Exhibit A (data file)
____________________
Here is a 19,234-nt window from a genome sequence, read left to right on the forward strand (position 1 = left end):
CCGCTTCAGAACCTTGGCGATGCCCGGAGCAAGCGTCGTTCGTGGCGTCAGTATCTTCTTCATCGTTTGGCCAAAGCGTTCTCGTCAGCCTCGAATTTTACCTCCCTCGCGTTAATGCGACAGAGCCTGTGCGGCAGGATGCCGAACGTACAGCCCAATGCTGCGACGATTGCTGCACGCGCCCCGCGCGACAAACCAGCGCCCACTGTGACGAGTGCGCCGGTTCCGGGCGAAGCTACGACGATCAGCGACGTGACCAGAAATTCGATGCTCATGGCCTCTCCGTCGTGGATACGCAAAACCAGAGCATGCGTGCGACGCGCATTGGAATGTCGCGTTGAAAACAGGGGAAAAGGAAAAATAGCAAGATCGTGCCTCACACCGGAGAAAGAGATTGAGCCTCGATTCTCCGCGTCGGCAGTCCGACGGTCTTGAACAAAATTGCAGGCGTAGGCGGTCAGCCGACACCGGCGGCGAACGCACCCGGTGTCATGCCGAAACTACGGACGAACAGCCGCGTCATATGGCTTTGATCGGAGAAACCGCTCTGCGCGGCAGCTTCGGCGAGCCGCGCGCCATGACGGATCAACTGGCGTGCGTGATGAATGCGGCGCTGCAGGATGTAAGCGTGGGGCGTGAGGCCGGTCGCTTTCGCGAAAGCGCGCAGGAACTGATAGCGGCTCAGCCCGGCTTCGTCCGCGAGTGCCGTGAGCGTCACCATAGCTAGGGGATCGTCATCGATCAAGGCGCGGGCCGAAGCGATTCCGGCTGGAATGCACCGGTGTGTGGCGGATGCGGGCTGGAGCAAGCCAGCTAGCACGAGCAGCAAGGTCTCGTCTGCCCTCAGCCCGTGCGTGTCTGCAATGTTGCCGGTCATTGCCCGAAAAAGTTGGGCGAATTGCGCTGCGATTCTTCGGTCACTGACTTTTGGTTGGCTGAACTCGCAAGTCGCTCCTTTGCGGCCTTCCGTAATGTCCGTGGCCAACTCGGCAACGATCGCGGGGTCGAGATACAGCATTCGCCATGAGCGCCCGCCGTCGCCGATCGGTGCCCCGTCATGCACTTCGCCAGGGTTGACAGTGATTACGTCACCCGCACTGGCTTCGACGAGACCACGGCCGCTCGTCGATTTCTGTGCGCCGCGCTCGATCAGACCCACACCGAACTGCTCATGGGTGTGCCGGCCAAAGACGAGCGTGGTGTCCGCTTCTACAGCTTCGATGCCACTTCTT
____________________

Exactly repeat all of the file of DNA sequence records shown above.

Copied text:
Here is a 19,234-nt window from a genome sequence, read left to right on the forward strand (position 1 = left end):
CCGCTTCAGAACCTTGGCGATGCCCGGAGCAAGCGTCGTTCGTGGCGTCAGTATCTTCTTCATCGTTTGGCCAAAGCGTTCTCGTCAGCCTCGAATTTTACCTCCCTCGCGTTAATGCGACAGAGCCTGTGCGGCAGGATGCCGAACGTACAGCCCAATGCTGCGACGATTGCTGCACGCGCCCCGCGCGACAAACCAGCGCCCACTGTGACGAGTGCGCCGGTTCCGGGCGAAGCTACGACGATCAGCGACGTGACCAGAAATTCGATGCTCATGGCCTCTCCGTCGTGGATACGCAAAACCAGAGCATGCGTGCGACGCGCATTGGAATGTCGCGTTGAAAACAGGGGAAAAGGAAAAATAGCAAGATCGTGCCTCACACCGGAGAAAGAGATTGAGCCTCGATTCTCCGCGTCGGCAGTCCGACGGTCTTGAACAAAATTGCAGGCGTAGGCGGTCAGCCGACACCGGCGGCGAACGCACCCGGTGTCATGCCGAAACTACGGACGAACAGCCGCGTCATATGGCTTTGATCGGAGAAACCGCTCTGCGCGGCAGCTTCGGCGAGCCGCGCGCCATGACGGATCAACTGGCGTGCGTGATGAATGCGGCGCTGCAGGATGTAAGCGTGGGGCGTGAGGCCGGTCGCTTTCGCGAAAGCGCGCAGGAACTGATAGCGGCTCAGCCCGGCTTCGTCCGCGAGTGCCGTGAGCGTCACCATAGCTAGGGGATCGTCATCGATCAAGGCGCGGGCCGAAGCGATTCCGGCTGGAATGCACCGGTGTGTGGCGGATGCGGGCTGGAGCAAGCCAGCTAGCACGAGCAGCAAGGTCTCGTCTGCCCTCAGCCCGTGCGTGTCTGCAATGTTGCCGGTCATTGCCCGAAAAAGTTGGGCGAATTGCGCTGCGATTCTTCGGTCACTGACTTTTGGTTGGCTGAACTCGCAAGTCGCTCCTTTGCGGCCTTCCGTAATGTCCGTGGCCAACTCGGCAACGATCGCGGGGTCGAGATACAGCATTCGCCATGAGCGCCCGCCGTCGCCGATCGGTGCCCCGTCATGCACTTCGCCAGGGTTGACAGTGATTACGTCACCCGCACTGGCTTCGACGAGACCACGGCCGCTCGTCGATTTCTGTGCGCCGCGCTCGATCAGACCCACACCGAACTGCTCATGGGTGTGCCGGCCAAAGACGAGCGTGGTGTCCGCTTCTACAGCTTCGATGCCACTTCTT